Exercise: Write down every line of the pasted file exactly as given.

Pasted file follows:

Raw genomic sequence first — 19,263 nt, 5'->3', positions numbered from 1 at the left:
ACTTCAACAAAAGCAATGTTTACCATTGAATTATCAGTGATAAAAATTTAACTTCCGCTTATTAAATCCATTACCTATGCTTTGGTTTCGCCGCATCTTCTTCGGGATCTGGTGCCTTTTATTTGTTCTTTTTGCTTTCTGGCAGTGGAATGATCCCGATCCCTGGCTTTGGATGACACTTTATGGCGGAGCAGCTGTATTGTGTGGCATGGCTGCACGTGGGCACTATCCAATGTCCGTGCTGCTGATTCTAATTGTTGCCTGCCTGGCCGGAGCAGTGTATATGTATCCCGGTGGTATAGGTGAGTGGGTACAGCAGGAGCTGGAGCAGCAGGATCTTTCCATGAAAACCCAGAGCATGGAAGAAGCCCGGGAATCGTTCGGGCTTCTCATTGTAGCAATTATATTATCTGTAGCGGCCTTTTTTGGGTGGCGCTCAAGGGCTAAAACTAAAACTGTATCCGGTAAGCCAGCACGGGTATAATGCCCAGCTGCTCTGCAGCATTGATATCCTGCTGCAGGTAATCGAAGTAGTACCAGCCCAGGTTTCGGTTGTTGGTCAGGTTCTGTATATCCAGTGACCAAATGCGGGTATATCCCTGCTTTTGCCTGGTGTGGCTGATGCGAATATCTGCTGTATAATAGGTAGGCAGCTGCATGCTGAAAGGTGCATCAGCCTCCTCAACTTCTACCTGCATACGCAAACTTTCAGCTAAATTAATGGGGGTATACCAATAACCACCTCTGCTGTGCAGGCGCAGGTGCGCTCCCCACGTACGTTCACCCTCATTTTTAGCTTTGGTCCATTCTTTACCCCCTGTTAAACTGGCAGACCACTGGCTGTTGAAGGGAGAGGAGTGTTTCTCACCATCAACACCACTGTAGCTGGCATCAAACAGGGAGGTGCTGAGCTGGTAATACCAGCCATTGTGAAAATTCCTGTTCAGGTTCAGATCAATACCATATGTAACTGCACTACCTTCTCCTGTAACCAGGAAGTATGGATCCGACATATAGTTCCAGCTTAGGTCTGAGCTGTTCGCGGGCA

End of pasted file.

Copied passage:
Raw genomic sequence first — 19,263 nt, 5'->3', positions numbered from 1 at the left:
ACTTCAACAAAAGCAATGTTTACCATTGAATTATCAGTGATAAAAATTTAACTTCCGCTTATTAAATCCATTACCTATGCTTTGGTTTCGCCGCATCTTCTTCGGGATCTGGTGCCTTTTATTTGTTCTTTTTGCTTTCTGGCAGTGGAATGATCCCGATCCCTGGCTTTGGATGACACTTTATGGCGGAGCAGCTGTATTGTGTGGCATGGCTGCACGTGGGCACTATCCAATGTCCGTGCTGCTGATTCTAATTGTTGCCTGCCTGGCCGGAGCAGTGTATATGTATCCCGGTGGTATAGGTGAGTGGGTACAGCAGGAGCTGGAGCAGCAGGATCTTTCCATGAAAACCCAGAGCATGGAAGAAGCCCGGGAATCGTTCGGGCTTCTCATTGTAGCAATTATATTATCTGTAGCGGCCTTTTTTGGGTGGCGCTCAAGGGCTAAAACTAAAACTGTATCCGGTAAGCCAGCACGGGTATAATGCCCAGCTGCTCTGCAGCATTGATATCCTGCTGCAGGTAATCGAAGTAGTACCAGCCCAGGTTTCGGTTGTTGGTCAGGTTCTGTATATCCAGTGACCAAATGCGGGTATATCCCTGCTTTTGCCTGGTGTGGCTGATGCGAATATCTGCTGTATAATAGGTAGGCAGCTGCATGCTGAAAGGTGCATCAGCCTCCTCAACTTCTACCTGCATACGCAAACTTTCAGCTAAATTAATGGGGGTATACCAATAACCACCTCTGCTGTGCAGGCGCAGGTGCGCTCCCCACGTACGTTCACCCTCATTTTTAGCTTTGGTCCATTCTTTACCCCCTGTTAAACTGGCAGACCACTGGCTGTTGAAGGGAGAGGAGTGTTTCTCACCATCAACACCACTGTAGCTGGCATCAAACAGGGAGGTGCTGAGCTGGTAATACCAGCCATTGTGAAAATTCCTGTTCAGGTTCAGATCAATACCATATGTAACTGCACTACCTTCTCCTGTAACCAGGAAGTATGGATCCGACATATAGTTCCAGCTTAGGTCTGAGCTGTTCGCGGGCA